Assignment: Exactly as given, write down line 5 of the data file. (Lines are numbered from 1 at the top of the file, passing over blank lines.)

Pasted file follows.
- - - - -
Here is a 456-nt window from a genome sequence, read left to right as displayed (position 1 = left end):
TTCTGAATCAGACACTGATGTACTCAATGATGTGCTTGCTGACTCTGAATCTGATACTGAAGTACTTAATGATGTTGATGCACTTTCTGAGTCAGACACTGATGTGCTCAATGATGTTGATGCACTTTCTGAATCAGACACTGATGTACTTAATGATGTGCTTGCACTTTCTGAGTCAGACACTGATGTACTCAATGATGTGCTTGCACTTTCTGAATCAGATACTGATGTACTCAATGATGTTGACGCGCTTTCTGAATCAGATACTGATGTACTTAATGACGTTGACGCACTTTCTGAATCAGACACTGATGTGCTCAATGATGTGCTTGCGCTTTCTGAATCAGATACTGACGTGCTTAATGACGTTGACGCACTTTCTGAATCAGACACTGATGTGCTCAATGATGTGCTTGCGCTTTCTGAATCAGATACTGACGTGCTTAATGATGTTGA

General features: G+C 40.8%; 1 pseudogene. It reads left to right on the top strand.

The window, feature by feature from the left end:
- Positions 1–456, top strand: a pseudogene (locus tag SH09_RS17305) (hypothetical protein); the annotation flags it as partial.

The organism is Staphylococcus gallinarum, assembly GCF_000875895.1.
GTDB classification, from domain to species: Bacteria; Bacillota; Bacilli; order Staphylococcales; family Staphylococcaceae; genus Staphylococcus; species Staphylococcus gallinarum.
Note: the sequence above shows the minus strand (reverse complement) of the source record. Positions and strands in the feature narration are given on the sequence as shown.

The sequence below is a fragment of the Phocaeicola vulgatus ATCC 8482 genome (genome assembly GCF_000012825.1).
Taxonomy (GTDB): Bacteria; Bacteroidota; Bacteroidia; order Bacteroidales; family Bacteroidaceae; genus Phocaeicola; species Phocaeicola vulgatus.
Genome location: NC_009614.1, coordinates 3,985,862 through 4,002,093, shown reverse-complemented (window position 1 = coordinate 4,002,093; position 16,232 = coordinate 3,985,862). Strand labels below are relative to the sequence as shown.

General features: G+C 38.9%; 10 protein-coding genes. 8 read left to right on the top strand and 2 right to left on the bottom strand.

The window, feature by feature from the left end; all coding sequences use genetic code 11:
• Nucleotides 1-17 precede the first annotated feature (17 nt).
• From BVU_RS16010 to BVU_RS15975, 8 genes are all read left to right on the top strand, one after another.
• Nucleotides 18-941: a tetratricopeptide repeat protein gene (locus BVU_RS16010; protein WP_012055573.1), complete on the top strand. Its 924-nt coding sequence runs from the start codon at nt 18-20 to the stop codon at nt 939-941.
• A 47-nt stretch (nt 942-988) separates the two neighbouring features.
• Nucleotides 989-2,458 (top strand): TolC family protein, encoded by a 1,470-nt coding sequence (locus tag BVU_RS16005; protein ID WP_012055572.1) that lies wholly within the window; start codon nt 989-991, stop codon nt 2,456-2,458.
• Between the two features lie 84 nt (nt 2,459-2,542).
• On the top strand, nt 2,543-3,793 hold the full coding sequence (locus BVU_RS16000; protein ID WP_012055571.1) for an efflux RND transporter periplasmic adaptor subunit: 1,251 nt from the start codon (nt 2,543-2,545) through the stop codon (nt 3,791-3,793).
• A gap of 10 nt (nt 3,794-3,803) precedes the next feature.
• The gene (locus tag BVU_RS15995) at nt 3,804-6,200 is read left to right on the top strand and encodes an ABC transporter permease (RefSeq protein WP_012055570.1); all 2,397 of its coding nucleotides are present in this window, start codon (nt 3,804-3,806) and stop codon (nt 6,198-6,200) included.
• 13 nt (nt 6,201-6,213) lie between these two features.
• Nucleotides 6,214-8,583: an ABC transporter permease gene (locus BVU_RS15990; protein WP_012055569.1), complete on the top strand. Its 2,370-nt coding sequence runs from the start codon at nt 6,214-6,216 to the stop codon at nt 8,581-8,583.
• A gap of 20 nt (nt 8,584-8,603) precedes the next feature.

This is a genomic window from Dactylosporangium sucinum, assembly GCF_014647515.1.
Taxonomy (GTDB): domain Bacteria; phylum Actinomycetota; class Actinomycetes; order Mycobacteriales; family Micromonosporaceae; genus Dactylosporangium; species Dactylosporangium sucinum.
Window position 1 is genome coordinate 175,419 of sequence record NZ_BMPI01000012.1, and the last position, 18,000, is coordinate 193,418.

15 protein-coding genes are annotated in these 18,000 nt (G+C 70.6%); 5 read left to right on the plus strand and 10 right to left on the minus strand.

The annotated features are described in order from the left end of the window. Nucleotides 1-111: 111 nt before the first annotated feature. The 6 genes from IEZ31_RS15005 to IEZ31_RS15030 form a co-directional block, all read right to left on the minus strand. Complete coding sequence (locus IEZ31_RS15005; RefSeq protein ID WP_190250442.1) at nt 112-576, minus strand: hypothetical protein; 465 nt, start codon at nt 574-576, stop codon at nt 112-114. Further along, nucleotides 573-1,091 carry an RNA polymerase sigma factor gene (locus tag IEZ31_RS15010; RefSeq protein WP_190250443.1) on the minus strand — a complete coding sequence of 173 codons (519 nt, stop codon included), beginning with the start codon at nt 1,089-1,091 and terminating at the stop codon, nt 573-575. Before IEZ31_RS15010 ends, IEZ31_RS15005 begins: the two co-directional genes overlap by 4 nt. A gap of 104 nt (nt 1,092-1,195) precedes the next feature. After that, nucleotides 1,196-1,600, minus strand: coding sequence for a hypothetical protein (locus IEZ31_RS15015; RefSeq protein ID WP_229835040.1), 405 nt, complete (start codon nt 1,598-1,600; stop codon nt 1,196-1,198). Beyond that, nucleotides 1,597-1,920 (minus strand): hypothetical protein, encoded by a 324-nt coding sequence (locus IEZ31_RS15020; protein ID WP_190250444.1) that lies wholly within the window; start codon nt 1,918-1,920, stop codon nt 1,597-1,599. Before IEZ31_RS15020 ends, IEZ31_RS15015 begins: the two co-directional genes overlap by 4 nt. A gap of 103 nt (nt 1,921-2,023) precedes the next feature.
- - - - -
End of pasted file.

- Positions 1–456, top strand: a pseudogene (locus tag SH09_RS17305) (hypothetical protein); the annotation flags it as partial.